Latanya Evans, 49, is facing charges related to the February incident in which she allegedly left her daughter at a Southfield bank. Police say the girl passed a note to a teller saying her mom was drunk and refused to get back in the car. Her daughter has been placed in the temporary custody of her father. Evans, who admits she had had an ongoing drinking problem for nine years, could lose custody of her daughter. It was her third child endangerment case dating back to an April 2005 conviction. She is also charged with driving on a suspended license.

Oakland County’s 95 cases in the past year reveal more than 100 children were placed at risk in 30 known communities. And defendants in such cases were about equally split by gender, 49 men and 46 women.

Many are repeat offenders of both child endangerment and drunken-driving laws. Some were arrested for being high on drugs such as marijuana, morphine, oxycodone and other substances.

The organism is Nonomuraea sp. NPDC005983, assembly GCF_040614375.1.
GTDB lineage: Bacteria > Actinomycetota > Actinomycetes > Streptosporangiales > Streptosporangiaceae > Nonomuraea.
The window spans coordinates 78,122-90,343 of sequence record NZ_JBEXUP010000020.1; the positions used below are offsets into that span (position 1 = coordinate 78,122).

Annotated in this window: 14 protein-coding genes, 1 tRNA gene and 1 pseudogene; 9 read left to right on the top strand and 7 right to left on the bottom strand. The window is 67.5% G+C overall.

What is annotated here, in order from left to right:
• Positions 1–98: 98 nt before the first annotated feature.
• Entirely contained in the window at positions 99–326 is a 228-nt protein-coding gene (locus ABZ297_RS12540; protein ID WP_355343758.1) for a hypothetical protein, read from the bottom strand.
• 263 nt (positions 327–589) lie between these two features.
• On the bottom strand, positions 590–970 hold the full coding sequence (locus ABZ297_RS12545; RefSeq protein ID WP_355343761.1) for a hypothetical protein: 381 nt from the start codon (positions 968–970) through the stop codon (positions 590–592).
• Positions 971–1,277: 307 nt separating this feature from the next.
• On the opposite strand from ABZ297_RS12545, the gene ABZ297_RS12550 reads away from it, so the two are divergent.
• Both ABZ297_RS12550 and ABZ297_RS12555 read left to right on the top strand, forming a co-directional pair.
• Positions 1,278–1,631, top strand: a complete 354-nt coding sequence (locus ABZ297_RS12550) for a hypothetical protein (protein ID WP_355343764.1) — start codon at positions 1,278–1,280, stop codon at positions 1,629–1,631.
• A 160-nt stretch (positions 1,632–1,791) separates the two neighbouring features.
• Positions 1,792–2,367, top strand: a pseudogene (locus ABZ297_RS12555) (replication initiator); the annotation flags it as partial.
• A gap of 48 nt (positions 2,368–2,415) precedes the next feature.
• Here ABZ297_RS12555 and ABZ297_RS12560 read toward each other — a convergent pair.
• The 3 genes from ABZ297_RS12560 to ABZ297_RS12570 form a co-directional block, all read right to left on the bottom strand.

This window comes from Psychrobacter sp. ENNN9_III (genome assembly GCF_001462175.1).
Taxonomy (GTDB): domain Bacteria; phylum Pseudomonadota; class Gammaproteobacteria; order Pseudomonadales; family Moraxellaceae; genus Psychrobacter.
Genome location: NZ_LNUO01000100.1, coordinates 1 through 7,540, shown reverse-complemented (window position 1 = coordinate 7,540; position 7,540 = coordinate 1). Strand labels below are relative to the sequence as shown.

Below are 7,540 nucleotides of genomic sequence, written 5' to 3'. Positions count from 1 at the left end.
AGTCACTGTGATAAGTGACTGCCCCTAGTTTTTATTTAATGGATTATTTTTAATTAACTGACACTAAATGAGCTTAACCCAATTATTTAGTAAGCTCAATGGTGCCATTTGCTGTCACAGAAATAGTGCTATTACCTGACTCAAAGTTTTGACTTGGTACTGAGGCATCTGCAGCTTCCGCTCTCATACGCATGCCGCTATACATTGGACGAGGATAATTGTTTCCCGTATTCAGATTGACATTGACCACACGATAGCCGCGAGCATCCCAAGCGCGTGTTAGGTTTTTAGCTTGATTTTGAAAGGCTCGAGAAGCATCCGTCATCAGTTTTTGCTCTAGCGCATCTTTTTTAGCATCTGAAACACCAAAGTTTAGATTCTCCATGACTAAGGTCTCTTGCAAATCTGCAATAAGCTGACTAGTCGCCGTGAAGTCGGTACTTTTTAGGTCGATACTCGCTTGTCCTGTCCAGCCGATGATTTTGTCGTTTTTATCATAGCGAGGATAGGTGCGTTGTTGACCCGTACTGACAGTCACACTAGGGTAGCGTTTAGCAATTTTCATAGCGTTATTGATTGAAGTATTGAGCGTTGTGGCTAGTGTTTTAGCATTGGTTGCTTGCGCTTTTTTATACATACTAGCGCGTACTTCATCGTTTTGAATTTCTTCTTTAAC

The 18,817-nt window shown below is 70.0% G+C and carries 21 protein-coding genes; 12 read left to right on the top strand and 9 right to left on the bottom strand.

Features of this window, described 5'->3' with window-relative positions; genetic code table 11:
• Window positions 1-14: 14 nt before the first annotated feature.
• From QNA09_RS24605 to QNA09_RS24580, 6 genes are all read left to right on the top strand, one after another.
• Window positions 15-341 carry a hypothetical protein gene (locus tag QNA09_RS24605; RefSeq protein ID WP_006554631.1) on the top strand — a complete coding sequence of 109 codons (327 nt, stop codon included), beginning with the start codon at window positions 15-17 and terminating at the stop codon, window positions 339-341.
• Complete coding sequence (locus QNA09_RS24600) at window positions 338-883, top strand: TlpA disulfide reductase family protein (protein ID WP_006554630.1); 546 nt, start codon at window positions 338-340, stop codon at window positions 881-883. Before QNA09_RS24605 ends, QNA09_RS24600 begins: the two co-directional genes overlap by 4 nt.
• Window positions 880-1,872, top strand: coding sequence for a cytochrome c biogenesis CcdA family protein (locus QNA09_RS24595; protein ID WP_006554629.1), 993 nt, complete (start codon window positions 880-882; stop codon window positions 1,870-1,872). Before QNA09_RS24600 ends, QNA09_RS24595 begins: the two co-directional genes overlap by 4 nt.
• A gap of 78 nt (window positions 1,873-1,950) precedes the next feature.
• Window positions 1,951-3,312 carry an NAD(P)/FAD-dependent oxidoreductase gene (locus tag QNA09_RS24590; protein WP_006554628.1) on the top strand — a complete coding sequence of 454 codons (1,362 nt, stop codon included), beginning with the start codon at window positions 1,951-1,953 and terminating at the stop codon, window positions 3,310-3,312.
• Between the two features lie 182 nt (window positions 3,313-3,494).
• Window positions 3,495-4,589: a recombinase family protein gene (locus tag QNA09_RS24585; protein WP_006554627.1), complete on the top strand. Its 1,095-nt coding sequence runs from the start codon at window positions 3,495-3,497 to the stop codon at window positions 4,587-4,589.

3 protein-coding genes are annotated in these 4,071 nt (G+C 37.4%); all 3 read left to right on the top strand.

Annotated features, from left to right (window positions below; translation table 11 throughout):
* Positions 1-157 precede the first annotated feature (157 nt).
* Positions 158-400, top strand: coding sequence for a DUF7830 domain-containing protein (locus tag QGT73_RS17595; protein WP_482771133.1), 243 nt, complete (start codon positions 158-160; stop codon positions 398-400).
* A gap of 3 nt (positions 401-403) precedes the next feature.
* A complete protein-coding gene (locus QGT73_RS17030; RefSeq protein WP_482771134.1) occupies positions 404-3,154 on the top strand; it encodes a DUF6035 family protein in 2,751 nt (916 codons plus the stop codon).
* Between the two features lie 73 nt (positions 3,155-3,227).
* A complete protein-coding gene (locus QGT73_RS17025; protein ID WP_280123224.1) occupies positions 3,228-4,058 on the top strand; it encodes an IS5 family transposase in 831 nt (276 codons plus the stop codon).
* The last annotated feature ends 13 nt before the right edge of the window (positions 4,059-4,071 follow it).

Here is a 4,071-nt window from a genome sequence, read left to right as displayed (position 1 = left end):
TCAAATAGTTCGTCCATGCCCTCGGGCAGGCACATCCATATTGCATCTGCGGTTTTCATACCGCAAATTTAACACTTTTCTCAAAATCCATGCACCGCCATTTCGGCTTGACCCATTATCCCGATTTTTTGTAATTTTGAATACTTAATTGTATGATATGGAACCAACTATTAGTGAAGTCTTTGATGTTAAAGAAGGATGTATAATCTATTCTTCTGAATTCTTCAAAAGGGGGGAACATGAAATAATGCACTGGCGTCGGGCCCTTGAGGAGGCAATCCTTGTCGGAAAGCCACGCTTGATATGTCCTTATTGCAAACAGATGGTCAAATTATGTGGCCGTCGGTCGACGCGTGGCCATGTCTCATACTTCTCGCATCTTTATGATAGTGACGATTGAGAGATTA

Police say some child endangerment cases are filed but later dismissed for other offenses, such as a recent Auburn Hills case in which a 3-year-old girl was found unsupervised inside the Great Lakes Crossing Outlets. Her father was found passed out in the parking lot, where he had gone to “charge his cell phone.” The child was returned to the custody of his estranged wife and he was charged with marijuana possession.

First offenders likely face fines, a few days in jail and probation, along with license suspensions, but can be sentenced to a year in jail. Repeat offenders could be looking at steeper sentences and fines.

Mothers Against Drunk Driving views it as a form of child abuse, MADD state director Janette Kolodge said.